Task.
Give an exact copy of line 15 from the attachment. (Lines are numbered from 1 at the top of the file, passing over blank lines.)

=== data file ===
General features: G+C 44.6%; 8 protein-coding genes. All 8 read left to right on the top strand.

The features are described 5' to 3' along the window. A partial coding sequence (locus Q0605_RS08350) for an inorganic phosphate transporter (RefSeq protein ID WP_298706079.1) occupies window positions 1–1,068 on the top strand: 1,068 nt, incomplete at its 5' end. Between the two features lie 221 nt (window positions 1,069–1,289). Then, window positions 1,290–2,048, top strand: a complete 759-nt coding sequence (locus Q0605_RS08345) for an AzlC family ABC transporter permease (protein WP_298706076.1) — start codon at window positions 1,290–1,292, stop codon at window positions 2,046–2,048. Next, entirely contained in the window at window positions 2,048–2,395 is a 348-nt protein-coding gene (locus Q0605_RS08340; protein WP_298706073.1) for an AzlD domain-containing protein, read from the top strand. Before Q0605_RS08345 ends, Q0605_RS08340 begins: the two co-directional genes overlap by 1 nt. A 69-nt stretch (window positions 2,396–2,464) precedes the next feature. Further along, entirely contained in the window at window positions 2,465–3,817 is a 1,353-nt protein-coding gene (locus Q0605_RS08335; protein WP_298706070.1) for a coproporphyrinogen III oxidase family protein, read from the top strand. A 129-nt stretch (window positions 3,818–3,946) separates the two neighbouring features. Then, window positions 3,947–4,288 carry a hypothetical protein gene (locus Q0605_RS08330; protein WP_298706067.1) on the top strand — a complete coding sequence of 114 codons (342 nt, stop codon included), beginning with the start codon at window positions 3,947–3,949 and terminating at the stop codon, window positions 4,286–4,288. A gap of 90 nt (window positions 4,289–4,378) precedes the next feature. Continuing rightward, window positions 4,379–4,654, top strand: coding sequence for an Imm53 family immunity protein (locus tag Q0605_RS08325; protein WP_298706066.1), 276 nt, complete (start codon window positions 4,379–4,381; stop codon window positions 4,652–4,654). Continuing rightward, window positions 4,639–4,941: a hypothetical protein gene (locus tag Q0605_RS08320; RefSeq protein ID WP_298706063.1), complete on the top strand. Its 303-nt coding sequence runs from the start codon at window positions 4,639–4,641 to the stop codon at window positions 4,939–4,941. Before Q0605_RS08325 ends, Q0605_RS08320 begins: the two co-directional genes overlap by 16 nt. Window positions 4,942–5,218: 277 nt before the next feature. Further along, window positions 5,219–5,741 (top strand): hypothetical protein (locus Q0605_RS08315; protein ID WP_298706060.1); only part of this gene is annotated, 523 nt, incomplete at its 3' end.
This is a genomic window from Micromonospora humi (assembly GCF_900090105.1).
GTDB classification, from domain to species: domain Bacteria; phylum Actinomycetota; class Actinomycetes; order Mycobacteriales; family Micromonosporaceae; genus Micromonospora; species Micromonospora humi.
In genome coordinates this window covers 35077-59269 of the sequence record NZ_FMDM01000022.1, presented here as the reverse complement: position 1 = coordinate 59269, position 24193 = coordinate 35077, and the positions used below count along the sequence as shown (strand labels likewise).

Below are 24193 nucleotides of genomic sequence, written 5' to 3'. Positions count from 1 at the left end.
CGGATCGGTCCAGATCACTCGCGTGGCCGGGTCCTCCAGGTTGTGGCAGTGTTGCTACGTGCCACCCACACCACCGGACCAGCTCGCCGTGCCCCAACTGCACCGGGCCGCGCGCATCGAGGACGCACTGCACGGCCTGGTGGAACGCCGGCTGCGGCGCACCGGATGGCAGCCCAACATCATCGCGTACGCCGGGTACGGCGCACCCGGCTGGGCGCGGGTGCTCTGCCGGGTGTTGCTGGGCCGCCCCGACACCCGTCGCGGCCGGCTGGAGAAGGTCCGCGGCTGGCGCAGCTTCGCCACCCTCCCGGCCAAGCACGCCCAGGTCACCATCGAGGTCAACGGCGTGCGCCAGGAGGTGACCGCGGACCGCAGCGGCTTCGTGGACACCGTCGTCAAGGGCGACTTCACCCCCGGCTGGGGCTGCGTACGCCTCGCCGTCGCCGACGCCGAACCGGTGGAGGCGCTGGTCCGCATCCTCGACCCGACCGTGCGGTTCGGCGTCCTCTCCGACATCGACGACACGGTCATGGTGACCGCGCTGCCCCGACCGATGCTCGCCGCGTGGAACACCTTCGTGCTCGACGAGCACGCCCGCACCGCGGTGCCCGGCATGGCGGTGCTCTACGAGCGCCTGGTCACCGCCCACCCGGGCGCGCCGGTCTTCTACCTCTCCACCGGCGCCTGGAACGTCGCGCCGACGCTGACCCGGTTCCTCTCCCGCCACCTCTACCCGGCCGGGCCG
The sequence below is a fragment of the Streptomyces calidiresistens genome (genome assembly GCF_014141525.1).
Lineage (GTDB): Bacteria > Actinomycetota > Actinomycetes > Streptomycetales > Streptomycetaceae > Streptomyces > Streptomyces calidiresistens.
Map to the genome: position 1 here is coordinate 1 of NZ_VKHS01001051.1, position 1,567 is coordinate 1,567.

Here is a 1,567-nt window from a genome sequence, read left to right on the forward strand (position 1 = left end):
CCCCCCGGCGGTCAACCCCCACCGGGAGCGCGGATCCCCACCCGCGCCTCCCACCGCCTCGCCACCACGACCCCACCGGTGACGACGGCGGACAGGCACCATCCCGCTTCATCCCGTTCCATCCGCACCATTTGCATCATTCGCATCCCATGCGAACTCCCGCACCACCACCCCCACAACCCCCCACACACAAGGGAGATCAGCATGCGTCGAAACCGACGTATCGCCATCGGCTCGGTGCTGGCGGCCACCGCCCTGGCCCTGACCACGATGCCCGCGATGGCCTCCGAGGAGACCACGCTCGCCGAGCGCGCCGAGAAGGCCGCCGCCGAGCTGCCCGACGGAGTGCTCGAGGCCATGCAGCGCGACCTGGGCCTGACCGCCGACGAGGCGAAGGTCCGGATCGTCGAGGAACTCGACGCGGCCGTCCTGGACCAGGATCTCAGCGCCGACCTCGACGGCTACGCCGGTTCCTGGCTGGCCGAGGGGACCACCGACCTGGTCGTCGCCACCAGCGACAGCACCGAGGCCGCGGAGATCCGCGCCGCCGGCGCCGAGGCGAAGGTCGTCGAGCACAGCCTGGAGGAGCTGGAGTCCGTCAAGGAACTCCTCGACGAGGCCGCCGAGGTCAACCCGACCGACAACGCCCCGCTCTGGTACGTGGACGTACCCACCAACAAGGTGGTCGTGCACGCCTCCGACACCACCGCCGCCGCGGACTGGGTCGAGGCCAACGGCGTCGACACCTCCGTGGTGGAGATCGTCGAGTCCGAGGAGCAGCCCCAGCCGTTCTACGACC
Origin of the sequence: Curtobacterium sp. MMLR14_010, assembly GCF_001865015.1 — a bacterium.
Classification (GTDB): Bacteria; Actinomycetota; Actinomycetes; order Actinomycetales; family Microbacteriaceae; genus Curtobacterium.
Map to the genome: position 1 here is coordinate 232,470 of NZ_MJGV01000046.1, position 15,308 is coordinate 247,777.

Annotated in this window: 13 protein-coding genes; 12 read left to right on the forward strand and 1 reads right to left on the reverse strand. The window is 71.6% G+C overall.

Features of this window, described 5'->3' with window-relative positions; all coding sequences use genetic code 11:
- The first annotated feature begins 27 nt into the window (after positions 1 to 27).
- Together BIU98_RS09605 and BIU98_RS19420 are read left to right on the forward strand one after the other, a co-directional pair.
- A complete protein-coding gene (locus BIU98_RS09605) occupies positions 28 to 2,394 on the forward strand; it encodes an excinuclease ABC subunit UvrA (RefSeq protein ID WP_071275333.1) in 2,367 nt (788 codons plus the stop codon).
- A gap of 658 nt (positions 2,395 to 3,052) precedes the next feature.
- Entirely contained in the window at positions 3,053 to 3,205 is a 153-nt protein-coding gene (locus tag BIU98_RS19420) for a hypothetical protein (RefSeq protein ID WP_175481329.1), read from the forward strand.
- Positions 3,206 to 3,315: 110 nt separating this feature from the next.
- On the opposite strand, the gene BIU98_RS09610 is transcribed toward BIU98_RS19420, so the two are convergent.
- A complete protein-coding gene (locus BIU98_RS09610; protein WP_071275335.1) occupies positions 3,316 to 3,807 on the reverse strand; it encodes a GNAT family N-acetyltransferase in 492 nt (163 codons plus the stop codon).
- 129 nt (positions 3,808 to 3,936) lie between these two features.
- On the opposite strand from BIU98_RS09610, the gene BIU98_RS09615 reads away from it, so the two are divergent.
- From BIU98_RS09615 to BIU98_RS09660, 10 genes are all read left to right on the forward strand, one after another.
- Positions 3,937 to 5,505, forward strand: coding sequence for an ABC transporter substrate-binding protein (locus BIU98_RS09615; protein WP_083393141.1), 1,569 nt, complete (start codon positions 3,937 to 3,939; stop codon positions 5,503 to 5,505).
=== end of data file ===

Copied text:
Map to the genome: position 1 here is coordinate 232,470 of NZ_MJGV01000046.1, position 15,308 is coordinate 247,777.